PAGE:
- A Levels (no specific subjects required but History or Archaeology preferred)
- BTEC National/Extended Diploma and Cambridge Technical Extended Diploma: MMM - DDM
- City & Guilds Advanced Technical/ Extended Diploma: considered on a case by case basis
- International Baccalaureate Diploma
- Welsh Baccalaureate is accepted.
International Candidates: school leaving qualifications and college diplomas are accepted from countries worldwide (subject to minimum English Language requirements). More information here.
We also welcome applications from mature applicants.
*For a full list of accepted Level 3 qualifications, go to www.ucas.com
General University Requirements
We accept students with a wide range of qualifications and backgrounds and consider each application individually.
All students need to have good basic skills and the University also values IT and communication skills.
As part of the University’s policy we consider applications from prospective disabled students on the same grounds as all other students.
To study a degree, diploma or certificate course you’ll be asked for a minimum of UCAS Tariff points. For a fuller explanation of the UCAS Tariff Points, please see www.ucas.com
We also consider applications from mature students who can demonstrate the motivation and commitment to study a university programme. Each year we enrol a significant number of mature students. For more help and advice about being a mature student at Bangor, please visit the Study at Bangor site.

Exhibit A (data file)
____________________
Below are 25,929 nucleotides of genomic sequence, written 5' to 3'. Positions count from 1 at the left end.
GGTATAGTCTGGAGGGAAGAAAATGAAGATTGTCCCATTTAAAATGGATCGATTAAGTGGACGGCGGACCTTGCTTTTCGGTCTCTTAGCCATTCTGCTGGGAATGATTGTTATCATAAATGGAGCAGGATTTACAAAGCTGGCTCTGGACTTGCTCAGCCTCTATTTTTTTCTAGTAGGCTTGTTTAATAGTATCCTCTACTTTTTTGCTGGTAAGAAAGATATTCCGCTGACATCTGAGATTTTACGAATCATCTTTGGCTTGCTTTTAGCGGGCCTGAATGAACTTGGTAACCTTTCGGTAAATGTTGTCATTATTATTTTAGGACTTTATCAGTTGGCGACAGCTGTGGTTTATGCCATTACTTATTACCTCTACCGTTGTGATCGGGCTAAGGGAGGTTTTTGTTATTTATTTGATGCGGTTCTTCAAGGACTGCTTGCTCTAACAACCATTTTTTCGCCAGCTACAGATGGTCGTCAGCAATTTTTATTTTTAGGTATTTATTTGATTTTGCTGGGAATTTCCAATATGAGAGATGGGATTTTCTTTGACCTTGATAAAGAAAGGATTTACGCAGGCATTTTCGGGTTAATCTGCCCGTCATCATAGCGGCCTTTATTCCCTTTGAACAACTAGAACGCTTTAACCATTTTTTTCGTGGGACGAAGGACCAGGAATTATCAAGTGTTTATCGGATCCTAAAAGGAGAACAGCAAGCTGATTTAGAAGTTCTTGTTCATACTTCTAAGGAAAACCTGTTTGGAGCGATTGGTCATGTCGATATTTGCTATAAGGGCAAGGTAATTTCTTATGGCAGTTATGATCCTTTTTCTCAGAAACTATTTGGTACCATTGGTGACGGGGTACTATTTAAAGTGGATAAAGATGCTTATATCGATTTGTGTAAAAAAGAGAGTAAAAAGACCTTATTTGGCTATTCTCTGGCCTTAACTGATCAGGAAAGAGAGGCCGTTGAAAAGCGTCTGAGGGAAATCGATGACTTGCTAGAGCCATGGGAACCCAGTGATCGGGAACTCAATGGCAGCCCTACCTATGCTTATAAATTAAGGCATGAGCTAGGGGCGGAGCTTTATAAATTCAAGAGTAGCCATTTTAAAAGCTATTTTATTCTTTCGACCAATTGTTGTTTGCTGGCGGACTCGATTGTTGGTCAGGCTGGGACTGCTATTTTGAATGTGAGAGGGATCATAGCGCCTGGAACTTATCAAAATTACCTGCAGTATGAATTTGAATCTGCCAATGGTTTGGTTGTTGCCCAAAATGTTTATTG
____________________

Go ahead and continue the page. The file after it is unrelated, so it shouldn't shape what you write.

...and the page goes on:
Specific entry requirements can be seen on the individual course pages.
EU and International students' entry requirements
For information and further detailed guidance on entry requirements for EU and International Students, including the minimum English Language entry requirement, please visit the Entry Requirements by Country pages. International applicants can also visit the International Education Centre section of our website for further details.
Bangor University offers International Incorporated Bachelor Degrees for International students whose High School qualification is not equivalent to the UK school leaving qualification. The first year (or Year 0) is studied at Bangor University International College, an embedded College on our University campus and delivered by Oxford International Education Group.
Home/EU students and International UCAS applicants
E-mail for General Admissions: firstname.lastname@example.org or write to:
Telephone: +44 (0)1248 383717